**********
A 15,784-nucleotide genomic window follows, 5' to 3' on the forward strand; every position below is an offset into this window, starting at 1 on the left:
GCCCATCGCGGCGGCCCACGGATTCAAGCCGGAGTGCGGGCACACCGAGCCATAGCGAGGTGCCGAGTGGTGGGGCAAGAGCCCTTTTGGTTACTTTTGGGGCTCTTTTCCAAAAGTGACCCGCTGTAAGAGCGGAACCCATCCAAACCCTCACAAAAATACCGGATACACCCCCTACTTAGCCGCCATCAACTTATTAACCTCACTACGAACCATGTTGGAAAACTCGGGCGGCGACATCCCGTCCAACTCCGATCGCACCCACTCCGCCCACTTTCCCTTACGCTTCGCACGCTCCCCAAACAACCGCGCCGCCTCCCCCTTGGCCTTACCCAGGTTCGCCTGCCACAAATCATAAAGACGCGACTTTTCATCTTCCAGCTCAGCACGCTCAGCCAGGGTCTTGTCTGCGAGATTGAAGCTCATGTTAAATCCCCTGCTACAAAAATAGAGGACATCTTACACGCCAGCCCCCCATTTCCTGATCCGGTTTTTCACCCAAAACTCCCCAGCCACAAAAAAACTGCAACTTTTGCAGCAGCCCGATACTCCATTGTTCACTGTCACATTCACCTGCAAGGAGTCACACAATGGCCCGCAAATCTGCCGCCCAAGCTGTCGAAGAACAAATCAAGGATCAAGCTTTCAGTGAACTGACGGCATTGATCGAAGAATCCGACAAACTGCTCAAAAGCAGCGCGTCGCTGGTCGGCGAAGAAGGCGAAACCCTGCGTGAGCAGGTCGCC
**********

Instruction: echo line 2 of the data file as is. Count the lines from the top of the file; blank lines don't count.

GCCCATCGCGGCGGCCCACGGATTCAAGCCGGAGTGCGGGCACACCGAGCCATAGCGAGGTGCCGAGTGGTGGGGCAAGAGCCCTTTTGGTTACTTTTGGGGCTCTTTTCCAAAAGTGACCCGCTGTAAGAGCGGAACCCATCCAAACCCTCACAAAAATACCGGATACACCCCCTACTTAGCCGCCATCAACTTATTAACCTCACTACGAACCATGTTGGAAAACTCGGGCGGCGACATCCCGTCCAACTCCGATCGCACCCACTCCGCCCACTTTCCCTTACGCTTCGCACGCTCCCCAAACAACCGCGCCGCCTCCCCCTTGGCCTTACCCAGGTTCGCCTGCCACAAATCATAAAGACGCGACTTTTCATCTTCCAGCTCAGCACGCTCAGCCAGGGTCTTGTCTGCGAGATTGAAGCTCATGTTAAATCCCCTGCTACAAAAATAGAGGACATCTTACACGCCAGCCCCCCATTTCCTGATCCGGTTTTTCACCCAAAACTCCCCAGCCACAAAAAAACTGCAACTTTTGCAGCAGCCCGATACTCCATTGTTCACTGTCACATTCACCTGCAAGGAGTCACACAATGGCCCGCAAATCTGCCGCCCAAGCTGTCGAAGAACAAATCAAGGATCAAGCTTTCAGTGAACTGACGGCATTGATCGAAGAATCCGACAAACTGCTCAAAAGCAGCGCGTCGCTGGTCGGCGAAGAAGGCGAAACCCTGCGTGAGCAGGTCGCC